At a ceremony overnight at the Hoover Dam, about an hour outside of Las Vegas, Nevada's governor, Brian Sandoval, ceremonially installed specially marked autonomous driving number plates on the futuristic-looking Freightliner Inspiration.
Nevada is one of four states in the US, as well as Washington, DC, that licenses vehicles with autonomous driving systems.
The Freightliner Inspiration is fitted out with a Highway Pilot system that combines cameras and radars, as well as software and hardware, that allows it to stay in its lane, avoid collisions, regulate speed and steer automatically.
Used together, the Freightliner Inspiration is capable of level three autonomous driving or piloting itself under normal highway conditions.
With the Highway Pilot system enabled, the truck is capable of keeping to the legal limit, remaining in its specified lane and ensuring that it keeps a safe distance behind traffic. The driver is required to resume the controls when the truck deems that it's in a situation that can't be handled on its own.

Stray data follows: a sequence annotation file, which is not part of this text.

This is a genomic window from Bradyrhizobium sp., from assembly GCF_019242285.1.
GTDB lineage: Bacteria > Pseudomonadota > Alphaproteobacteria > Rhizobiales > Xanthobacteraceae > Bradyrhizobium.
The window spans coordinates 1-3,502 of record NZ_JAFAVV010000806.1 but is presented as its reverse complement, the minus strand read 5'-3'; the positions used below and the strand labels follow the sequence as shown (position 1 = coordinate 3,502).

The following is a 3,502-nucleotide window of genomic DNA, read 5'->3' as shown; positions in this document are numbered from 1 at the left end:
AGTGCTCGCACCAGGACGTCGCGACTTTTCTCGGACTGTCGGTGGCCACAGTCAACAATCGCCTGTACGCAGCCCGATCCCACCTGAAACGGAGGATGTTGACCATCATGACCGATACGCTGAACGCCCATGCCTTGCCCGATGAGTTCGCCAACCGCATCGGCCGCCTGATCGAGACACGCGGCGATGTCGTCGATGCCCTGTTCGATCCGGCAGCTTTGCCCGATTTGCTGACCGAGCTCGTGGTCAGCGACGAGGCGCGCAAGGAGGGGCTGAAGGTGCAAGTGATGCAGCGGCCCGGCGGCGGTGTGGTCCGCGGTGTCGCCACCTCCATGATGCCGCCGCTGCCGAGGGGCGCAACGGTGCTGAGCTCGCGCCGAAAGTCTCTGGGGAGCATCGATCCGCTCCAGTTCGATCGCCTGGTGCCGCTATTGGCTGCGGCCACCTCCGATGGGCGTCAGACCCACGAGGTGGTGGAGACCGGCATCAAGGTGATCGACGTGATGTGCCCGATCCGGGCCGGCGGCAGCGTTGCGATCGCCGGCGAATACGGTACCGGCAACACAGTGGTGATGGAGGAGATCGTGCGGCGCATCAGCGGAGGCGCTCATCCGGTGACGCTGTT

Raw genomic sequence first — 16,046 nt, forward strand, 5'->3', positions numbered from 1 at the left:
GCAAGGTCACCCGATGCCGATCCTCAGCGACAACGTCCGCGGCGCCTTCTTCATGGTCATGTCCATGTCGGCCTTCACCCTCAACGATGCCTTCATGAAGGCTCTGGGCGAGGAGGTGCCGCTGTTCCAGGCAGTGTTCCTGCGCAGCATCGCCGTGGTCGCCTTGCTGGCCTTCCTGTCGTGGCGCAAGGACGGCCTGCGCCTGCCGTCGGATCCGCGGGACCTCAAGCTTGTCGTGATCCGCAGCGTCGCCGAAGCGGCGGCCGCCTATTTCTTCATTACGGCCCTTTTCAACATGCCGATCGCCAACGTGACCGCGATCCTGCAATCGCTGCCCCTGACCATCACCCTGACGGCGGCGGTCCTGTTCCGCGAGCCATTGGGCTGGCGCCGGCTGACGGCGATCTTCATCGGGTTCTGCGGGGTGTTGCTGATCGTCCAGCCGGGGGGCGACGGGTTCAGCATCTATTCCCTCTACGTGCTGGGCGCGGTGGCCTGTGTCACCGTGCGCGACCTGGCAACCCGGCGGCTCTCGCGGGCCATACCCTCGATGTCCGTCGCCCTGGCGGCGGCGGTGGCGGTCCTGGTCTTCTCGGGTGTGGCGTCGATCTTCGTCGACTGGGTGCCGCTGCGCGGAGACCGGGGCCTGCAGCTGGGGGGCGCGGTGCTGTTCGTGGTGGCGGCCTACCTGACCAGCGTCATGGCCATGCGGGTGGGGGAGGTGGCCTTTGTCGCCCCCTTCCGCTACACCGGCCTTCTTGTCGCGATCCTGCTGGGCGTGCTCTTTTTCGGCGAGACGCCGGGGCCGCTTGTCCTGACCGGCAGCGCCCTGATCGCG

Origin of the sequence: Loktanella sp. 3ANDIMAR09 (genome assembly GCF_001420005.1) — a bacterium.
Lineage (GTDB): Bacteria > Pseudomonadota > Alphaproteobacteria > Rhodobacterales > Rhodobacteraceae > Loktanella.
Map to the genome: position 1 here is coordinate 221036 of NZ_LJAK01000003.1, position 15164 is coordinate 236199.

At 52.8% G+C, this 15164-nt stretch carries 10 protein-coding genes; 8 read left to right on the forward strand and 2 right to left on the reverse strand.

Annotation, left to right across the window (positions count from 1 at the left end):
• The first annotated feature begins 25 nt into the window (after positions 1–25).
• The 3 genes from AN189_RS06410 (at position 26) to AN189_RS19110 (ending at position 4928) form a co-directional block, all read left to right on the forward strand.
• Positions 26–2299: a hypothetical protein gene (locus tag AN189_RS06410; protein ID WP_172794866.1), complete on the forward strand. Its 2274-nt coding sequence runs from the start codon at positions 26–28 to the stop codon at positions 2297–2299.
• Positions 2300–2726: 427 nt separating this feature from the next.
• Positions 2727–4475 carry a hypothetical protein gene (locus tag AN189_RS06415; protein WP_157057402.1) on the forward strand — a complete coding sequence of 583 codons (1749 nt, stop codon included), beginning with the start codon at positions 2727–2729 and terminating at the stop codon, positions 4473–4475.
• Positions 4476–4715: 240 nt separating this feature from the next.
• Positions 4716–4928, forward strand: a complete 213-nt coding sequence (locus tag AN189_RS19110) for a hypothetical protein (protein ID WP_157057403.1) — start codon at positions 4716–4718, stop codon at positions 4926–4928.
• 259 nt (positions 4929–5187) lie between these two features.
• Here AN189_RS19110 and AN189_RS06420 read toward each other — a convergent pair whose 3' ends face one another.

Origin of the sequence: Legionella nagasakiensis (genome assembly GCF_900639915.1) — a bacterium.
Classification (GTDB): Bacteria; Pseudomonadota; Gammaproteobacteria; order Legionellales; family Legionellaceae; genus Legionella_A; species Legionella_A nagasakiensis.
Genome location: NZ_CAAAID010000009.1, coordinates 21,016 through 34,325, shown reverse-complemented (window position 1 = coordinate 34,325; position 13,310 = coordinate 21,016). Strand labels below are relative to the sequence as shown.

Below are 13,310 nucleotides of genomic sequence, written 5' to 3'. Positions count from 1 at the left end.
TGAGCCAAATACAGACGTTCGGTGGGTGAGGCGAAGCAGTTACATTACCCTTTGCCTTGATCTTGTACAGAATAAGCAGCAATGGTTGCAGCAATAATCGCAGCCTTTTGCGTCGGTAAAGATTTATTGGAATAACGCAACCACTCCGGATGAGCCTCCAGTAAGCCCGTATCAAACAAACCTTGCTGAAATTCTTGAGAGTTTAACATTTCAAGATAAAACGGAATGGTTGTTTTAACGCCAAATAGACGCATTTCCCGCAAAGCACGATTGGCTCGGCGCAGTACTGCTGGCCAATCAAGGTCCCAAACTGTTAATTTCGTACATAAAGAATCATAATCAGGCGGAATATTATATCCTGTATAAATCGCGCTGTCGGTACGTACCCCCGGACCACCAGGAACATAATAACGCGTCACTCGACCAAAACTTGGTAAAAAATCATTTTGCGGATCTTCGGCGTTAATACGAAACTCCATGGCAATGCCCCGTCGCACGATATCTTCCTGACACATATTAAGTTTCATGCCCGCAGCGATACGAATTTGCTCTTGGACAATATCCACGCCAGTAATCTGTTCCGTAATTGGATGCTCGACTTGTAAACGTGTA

The driver is responsible for driving the truck on and off highways, operating the vehicle on local streets and urban environments, and performing any docking manoeuvres.
At present there are two Freightliner trucks with all the Highway Pilot hardware and software loaded on-board.
Although the physical and computational specifics differ, the Inspiration's self-driving system is similar to the one used in the Audi A7 Piloted Driving Concept that, earlier this year, mostly drove itself along the highways linking Stanford, California and Las Vegas, Nevada.
As Daniel Lipinski, project leader for Audi’s automated driving projects, explained to Car Advice at CES, current technology is limited primarily to well-marked highways with a limited number of circumstances to deal with. Unpredictable urban situations are significantly more complex and still require a lot more development work.